USING THE DOCUMENT
The DH document (2007a) presents summaries of studies according to health conditions, covering long-term conditions (such as asthma, arthritis, diabetes and obesity); mental health; minor ailments; public health and health promotion; and maternal and child health. The studies are also listed by type of intervention. The summary tables in the document show risks, disadvantages or negative outcomes of a self-care support intervention in red, while important issues or highly beneficial outcomes are highlighted in blue. The evidence base outlined in the document not only highlights the impact on the care system of supporting self-care but also provides practical examples of what self-care support services may look like and how they can be implemented in a range of local settings.
The document highlights potential benefits of self-care support interventions for patients, the public and the care system itself.
In the area of congestive heart failure, for example, the evidence found that over one year there was an 83% decrease in admission rates for patients with CHF using telemonitoring (a weekly nurse phone call to patients, with automated telephone questionnaire). In cardiac rehabilitation for CHD, involving exercise training and psychosocial and/or educational interventions, the research found cardiac mortality was significantly reduced by 26–31%. There was also a statistically significant reduction in all-cause mortality and a significant net reduction in total cholesterol and LDL cholesterol.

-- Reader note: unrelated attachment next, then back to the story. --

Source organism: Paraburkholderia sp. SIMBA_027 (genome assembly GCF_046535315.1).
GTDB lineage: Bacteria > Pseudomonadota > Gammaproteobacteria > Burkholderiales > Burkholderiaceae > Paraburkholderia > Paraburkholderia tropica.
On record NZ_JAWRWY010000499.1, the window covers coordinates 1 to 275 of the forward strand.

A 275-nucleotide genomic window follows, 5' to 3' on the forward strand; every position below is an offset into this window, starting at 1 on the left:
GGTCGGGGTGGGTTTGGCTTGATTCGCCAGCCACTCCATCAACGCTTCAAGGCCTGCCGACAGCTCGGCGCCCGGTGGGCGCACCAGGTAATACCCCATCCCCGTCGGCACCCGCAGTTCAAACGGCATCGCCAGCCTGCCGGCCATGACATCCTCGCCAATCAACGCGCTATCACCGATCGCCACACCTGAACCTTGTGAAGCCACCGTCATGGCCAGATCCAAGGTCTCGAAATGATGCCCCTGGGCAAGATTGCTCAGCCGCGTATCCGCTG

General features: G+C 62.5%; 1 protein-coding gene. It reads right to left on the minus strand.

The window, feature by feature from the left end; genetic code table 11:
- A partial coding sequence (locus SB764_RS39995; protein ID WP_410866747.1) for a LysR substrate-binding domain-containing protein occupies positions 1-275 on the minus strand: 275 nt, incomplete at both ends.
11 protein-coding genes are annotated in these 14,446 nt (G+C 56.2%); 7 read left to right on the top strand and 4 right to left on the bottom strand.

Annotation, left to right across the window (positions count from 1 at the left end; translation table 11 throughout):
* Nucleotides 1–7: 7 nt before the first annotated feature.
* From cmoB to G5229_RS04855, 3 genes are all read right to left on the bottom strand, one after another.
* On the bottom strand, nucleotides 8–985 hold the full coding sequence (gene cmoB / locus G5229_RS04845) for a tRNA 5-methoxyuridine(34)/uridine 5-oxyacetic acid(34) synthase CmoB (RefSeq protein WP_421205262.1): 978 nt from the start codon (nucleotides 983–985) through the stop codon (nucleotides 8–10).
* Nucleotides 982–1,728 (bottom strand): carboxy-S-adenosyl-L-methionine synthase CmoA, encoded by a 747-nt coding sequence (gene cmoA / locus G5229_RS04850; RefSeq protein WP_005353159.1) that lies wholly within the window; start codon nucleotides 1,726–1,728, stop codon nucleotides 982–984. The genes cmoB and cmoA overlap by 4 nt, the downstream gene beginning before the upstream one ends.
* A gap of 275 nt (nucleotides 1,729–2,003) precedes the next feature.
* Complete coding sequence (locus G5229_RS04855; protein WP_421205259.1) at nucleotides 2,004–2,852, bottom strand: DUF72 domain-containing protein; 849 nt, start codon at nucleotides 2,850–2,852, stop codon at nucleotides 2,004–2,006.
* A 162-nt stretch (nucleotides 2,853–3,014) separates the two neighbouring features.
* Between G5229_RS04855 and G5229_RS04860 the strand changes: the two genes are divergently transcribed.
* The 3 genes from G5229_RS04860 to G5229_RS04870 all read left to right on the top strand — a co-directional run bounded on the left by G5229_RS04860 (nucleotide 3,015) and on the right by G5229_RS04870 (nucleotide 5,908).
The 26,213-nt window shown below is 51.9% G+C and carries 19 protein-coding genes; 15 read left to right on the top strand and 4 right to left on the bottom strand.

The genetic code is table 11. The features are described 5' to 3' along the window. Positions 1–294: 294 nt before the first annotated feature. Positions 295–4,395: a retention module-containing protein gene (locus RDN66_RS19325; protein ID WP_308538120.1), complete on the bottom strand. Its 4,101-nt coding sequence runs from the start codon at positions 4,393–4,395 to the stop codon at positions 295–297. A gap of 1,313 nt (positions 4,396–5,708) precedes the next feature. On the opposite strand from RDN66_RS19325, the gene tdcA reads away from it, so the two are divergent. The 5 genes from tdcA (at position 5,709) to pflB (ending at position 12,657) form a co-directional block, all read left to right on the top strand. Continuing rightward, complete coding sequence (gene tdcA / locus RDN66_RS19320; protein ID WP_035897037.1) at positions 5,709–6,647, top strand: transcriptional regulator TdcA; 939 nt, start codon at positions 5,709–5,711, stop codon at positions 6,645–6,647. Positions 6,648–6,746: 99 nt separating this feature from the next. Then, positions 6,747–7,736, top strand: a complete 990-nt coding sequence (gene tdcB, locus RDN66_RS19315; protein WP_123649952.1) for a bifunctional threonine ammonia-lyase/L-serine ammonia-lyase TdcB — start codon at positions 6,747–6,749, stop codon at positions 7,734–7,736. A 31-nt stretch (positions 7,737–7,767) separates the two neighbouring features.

In the area of diabetes, the evidence found that educational interventions that aimed to teach diabetes self-care had several significant positive outcomes. It resulted in: significant reduction in weight; reductions in one or more measures of blood glucose control; positive changes in dietary patterns and physical activity; long-term improvements on various measures of blood glucose control; and improvements in long-term dietary and/or physical activity outcomes. The DH document states that this particular piece of evidence provides ‘useful ideas on how to effectively deliver interventions in ethnic minority, low literacy and low income groups’. One example given is the use of proactive phone calls.
In the area of generic interventions applied to different long-term conditions, the research found multi-component interventions resulted in significant improvement in coping. This research was based on people with arthritis, asthma, cancer, cardiovascular disease, diabetes, HIV/Aids or pain. The multi-component intervention involved behavioural therapy, CBT, coping strategies and support groups. The DH document says this evidence offers a useful framework for the development of psychosocial care programmes to increase coping for people with long-term conditions. It explains that ‘coping’ includes behaviours and cognitions to help people deal with stressful situations and improve well-being and quality of life.